A caveat: I would just be sure that the mount conversion means they are re-tooling the mount - I had that done way back in 2006 with some Nikon lenses I bought that did not work on DSLRs and there was no added weight (it was done by a professor at UMichigan if I recall correctly). If they are just adding on the equivalent of an adapter to your lens it will add weight. I purchased a Rokinon 8mm fisheye for my Sony and did not realize that to make it work with the Sony mount, what they did was add on the equivalent of a thick adapter , making the lens longer and heavier than it is for DSLRs. I still like the lens (LR and Camera RAW can "fix" the fisheye and make it a regular super wide angle shot if you want) but it is very heavy, defeating the whole idea of going with a lighter mirrorless camera. 

 

Do you have a link for the mount conversion?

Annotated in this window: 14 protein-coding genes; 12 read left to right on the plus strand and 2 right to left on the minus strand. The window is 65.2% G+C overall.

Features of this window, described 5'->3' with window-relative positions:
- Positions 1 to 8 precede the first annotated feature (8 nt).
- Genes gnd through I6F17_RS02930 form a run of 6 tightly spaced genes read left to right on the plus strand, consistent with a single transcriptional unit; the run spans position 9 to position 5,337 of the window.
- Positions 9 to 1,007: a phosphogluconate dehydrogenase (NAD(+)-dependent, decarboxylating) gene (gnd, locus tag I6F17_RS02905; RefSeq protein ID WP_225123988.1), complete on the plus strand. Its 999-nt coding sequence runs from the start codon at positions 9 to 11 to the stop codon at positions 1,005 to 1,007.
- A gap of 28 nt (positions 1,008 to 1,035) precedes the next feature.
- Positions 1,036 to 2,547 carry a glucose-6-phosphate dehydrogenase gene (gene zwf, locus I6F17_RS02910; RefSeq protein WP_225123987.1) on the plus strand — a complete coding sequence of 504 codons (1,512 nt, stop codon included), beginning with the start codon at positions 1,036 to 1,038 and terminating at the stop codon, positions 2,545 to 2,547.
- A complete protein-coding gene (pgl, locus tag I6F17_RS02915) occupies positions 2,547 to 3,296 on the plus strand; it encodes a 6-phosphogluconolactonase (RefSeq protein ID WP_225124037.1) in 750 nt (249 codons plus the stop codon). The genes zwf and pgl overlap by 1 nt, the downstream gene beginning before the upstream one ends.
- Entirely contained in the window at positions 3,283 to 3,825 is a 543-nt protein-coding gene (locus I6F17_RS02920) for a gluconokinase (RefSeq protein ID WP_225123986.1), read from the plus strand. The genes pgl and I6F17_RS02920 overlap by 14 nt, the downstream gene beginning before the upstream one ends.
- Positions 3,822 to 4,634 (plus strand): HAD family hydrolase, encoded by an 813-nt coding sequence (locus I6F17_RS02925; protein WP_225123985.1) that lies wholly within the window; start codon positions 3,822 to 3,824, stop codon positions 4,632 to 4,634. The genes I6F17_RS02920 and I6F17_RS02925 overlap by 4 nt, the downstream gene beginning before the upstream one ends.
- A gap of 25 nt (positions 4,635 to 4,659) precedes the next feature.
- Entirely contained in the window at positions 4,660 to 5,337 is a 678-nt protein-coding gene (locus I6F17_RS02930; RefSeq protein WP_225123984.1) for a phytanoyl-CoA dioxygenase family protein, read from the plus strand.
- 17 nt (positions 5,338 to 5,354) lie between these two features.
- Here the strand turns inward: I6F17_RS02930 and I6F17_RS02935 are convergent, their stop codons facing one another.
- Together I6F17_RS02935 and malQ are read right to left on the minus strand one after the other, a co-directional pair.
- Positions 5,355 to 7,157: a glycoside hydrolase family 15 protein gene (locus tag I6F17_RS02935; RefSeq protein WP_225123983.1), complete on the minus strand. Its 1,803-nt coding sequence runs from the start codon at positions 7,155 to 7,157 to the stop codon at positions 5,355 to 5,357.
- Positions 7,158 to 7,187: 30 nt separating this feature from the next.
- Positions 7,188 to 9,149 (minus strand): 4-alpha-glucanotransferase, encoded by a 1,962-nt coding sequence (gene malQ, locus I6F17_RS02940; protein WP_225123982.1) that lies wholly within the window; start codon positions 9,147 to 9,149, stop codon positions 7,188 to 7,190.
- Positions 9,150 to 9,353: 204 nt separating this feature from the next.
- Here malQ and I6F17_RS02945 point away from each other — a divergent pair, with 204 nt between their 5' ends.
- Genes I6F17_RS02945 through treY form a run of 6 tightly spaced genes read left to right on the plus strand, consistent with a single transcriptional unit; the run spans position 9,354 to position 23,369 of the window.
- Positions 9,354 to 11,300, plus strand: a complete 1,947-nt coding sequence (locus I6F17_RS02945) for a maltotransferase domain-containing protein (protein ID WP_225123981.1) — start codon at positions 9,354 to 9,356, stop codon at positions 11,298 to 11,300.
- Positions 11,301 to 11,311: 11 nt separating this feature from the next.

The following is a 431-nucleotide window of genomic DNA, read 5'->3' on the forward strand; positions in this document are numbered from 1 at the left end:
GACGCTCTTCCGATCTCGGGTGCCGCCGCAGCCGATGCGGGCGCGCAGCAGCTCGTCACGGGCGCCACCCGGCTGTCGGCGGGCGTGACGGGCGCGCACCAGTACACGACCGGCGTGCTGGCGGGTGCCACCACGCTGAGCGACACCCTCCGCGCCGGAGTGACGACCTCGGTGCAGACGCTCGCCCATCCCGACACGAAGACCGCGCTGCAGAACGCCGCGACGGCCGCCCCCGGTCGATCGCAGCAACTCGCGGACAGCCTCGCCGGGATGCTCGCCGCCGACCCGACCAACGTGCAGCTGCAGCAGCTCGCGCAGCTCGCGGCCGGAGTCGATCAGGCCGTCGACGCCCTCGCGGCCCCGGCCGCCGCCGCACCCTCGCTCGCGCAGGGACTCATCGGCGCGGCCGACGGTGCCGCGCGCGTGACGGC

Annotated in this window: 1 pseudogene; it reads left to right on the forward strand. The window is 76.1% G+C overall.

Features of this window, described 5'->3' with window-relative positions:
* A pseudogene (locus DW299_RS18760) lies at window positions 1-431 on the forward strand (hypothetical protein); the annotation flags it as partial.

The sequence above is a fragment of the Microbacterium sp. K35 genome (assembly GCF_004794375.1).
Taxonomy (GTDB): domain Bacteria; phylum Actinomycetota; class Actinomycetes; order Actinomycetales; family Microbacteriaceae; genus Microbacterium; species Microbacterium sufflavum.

Marianne, my sentiments entirely I did not wish to overload the camera mount.

 

Prices start from around £105 which is much better than paying out for a new lens.

 

https://www.sigma-imaging-uk.com/mount-conversion-service/

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I guess that a proper conversion is the best answer, but just to be clear, the Commlite adapter has its own tripod bush, so you don't put any appreciable load on the camera mount when using longer lenses on a tripod, while of course a long telephoto also has a tripod bush so the load is taken elsewhere. All the camera supports is its own weight.

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Thanks for the link Liam. I guess they have the same thing in the US. It will definitely be something I keep in mind when deciding on buying lenses in the future. I really loved the Sigma 50-500mm so sharp and so well balanced despite its huge size. I've considered some of the Sigma art lenses as they make them for the Sony. While I think I'll be sticking with the Sony system at this point, you never know, so good to know I could convert one in the future if I laid out all that cash for one of the lenses.  It's a really smart idea on their part.  That was the hardest thing about giving up my Nikons, selling so many of my lenses, but I'm glad I made the switch, though now that they are in the mirrorless game, I may wish I'd kept a few more of my lenses.